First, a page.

Understanding the origins and maintenance of cognitive variation in animal populations is central to the study of the evolution of cognition. However, the brain is itself a complex, hierarchical network of heterogeneous components, from diverse cell types to diverse neuropils, each of which may be of limited use to study in isolation or prohibitively challenging to manipulate in situ. Consequently, highly tractable alternative model systems may be valuable tools. Eusocial-insect colonies display emergent cognitive-like properties from relatively simple social interactions between diverse subunits that can be observed and manipulated while operating collectively. Here, we review the individual-scale mechanisms that cause group-level variation in how colonies solve problems analogous to cognitive challenges faced by brains, like decision-making, attention, and search.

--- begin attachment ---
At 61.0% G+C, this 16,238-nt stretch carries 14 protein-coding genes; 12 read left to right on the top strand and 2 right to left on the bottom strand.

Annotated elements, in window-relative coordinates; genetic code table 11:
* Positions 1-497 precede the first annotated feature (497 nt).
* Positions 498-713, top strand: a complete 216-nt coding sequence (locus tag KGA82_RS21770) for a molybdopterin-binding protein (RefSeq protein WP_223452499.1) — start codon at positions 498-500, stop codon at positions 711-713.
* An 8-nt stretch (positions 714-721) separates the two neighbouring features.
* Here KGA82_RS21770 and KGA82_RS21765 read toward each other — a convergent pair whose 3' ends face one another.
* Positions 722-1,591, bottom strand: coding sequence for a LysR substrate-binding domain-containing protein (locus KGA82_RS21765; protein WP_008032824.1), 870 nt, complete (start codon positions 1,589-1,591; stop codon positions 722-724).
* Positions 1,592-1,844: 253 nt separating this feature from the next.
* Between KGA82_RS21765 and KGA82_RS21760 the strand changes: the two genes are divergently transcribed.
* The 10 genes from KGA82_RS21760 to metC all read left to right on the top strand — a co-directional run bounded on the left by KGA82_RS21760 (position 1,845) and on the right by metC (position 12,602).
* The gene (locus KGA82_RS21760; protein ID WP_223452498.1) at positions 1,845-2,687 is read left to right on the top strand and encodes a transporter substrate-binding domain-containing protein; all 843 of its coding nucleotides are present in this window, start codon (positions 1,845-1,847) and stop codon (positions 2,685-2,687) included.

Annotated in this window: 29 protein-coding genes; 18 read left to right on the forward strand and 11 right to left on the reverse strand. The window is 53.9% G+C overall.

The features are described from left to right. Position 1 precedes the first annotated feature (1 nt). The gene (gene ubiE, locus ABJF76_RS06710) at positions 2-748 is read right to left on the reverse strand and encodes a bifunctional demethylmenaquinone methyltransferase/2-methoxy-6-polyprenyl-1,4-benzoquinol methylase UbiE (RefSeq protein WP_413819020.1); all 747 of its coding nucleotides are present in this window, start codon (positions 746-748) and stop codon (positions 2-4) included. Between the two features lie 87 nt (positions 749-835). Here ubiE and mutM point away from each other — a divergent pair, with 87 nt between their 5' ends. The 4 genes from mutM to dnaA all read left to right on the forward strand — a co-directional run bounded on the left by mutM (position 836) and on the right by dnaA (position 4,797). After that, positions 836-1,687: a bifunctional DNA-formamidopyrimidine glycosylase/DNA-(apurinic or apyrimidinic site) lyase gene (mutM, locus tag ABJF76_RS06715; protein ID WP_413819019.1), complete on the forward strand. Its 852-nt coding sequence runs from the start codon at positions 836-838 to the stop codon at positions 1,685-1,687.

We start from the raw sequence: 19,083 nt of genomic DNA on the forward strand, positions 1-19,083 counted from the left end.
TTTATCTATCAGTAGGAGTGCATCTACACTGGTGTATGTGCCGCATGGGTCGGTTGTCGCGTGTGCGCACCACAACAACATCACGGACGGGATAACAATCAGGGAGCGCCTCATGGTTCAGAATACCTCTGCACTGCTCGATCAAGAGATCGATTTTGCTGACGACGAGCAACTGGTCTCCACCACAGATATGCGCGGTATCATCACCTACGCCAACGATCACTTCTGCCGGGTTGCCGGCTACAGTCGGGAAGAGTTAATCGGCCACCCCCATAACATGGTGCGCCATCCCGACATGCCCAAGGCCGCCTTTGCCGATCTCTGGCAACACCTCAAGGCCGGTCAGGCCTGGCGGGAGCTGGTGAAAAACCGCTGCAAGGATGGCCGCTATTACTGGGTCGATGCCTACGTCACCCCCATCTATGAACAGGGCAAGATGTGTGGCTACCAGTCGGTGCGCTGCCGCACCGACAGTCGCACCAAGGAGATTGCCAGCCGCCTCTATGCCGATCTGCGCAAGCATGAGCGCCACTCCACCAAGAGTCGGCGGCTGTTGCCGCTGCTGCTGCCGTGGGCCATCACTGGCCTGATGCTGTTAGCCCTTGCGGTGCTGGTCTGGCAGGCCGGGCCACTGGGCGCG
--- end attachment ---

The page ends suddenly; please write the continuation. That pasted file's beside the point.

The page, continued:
Original languageEnglish (US)
Pages (from-to)836-848
Number of pages13
JournalTrends in Cognitive Sciences
Issue number10
StatePublished - Oct 2022


  • alternative model systems
  • collective behavior
  • collective cognition
  • eusocial insects
  • networks
  • variation

ASJC Scopus subject areas

  • Neuropsychology and Physiological Psychology
  • Experimental and Cognitive Psychology
  • Cognitive Neuroscience


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